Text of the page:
Tuesday, August 13, 2013

Two-Cent Tuesdays: Confessions of a Serial Nom de Plumer #branding

 Something that confuses a lot of people (including my own family) is how many different pen names I have.  There are at least 4 I've used plus my real name.  Now it's time to come clean and explain the purpose behind those different names.

When I self-published my first book Where You Belong, I used my real name (Patrick Dilloway).  I also did that for my book of short stories The Carnival Papers and for my second self-published novel Virgin Territory.

Then in 2011 when I was beginning to query A Hero's Journey I set up the first pen name, P.T. Dilloway.  I had this idea that since most agents are women and the main character of the book is a woman, maybe it would work better if they didn't know up front that the author was a guy because that might seem weird or creepy to them.  It's kind of the inverse of what JK Rowling (and others) did using her initials so people might not know she was a woman. 

Now the thing about the "initials" is they aren't even my real initials!  My middle name is Floyd (after my grandpa) so my proper initials are PF.  But I didn't like that because then people would think of the Chinese restaurant PF Chang's.  PT was something my late father sometimes called me and really the only connotations I could think of are PT Barnum and PT-109, neither of which really seemed negative to me--depending on your feelings about the circus I suppose.  Thus was that name born!

Then in 2012 I had the brainstorm to set up my own imprint, Planet 99 Publishing.  I thought it'd be pretty lame if every book on there was written by the same author.  So I decided to use 3 different names and then split the books up between them.  I didn't do that randomly; I developed a system.  Here's how I decided:

  • Claire Lachance:  YA books and "quality" romance-type books
  • Paul L. Madden:  Literary books and "quality" sci-fi
  • Eric Filler:  All the other stuff

Guess which one has sold the most books?  If you guessed Mr. Filler you would be correct! 

How did I decide on those names and categories?  The Eric Filler one I used an erotica author name generator.  It actually came up "Erica" so I just dropped the a and Boom!  Since it was geared towards erotica, I use that name for the stuff that has more sex in it and also the stuff I deemed not as up to snuff in terms of quality.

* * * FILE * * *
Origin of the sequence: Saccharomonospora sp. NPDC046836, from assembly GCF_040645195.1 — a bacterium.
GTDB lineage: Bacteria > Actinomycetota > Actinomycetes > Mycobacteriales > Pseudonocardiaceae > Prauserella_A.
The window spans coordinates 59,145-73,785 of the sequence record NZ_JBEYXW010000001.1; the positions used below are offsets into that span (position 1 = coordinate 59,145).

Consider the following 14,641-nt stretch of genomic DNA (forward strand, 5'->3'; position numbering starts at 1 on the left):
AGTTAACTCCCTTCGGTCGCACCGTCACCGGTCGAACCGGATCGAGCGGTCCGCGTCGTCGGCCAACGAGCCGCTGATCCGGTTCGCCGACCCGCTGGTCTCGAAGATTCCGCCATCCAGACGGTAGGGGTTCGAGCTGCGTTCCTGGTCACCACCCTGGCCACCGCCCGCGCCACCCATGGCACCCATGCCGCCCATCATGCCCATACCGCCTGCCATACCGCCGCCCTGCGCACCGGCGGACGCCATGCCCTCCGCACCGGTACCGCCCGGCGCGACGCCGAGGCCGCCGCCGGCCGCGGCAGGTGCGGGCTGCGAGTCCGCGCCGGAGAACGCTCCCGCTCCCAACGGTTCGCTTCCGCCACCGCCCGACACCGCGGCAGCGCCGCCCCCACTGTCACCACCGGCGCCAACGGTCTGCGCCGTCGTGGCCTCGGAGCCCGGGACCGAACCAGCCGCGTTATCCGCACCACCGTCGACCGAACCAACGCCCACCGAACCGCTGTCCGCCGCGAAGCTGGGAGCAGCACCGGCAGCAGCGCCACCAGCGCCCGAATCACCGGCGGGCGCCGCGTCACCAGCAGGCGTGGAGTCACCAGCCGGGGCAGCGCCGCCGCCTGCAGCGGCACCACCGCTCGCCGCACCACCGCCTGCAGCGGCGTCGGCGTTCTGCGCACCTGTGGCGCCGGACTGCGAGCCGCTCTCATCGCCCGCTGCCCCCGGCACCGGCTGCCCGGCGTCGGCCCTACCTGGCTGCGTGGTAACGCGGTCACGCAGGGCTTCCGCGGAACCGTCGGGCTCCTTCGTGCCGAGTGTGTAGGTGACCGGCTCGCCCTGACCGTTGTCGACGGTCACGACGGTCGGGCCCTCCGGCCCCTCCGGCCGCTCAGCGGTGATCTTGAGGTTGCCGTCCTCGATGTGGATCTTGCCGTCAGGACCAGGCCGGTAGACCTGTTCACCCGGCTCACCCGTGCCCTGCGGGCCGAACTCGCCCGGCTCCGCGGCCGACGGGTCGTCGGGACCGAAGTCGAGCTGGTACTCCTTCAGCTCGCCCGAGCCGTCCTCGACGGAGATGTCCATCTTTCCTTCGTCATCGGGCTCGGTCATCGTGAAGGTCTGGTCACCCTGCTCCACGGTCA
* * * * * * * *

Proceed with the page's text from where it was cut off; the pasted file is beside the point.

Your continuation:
The Paul L. Madden one is based on an old enemy from a writing message board.  I used that name on a couple of fake email accounts and on the former Gather social network.  Except I didn't have the "L" in it but when I looked up "Paul Madden" on Amazon there was someone (or someones) with that name already and so to differentiate I threw in an initial.  My late father's name was Paul and his middle initial was L so there you go.

The Claire Lachance one came about after this old 2011 blog entry where I talked about creating a secret blogging identity.  In the entry I had said I wasn't going to do it but then I thought I'd try it out.  Had A Hero's Journey not been picked up by a publisher, I might have self-published it under this name.  I set up a fake Blogger account and even a fake blog for her.  I found that was a lot of work so I don't know how people like the lady in "Catfish" can keep it going, especially not with more than one fake account.  After A Hero's Journey got picked up I scrapped that plan but figured I might as well use the name on more female-oriented stories.  The origin of the name itself?  I just liked the name Claire and the Lachance was named after a hockey player on one of my EA Sports teams.

The idea behind those names was to create different "brands" so in theory people would know what to expect from each author.  If it's an Eric Filler then you know it's entertaining trash.  If it's a Claire Lachance you know it's more girl-oriented.  If it's a Paul L. Madden you know it's of higher quality.  If I weren't so lazy I'd have Twitter and Facebook and such for all three along with complete histories and bios and all that stuff.  But do you know how much work that would be?  Yeesh.  At the very least if you browse the site there's a little variety of author names.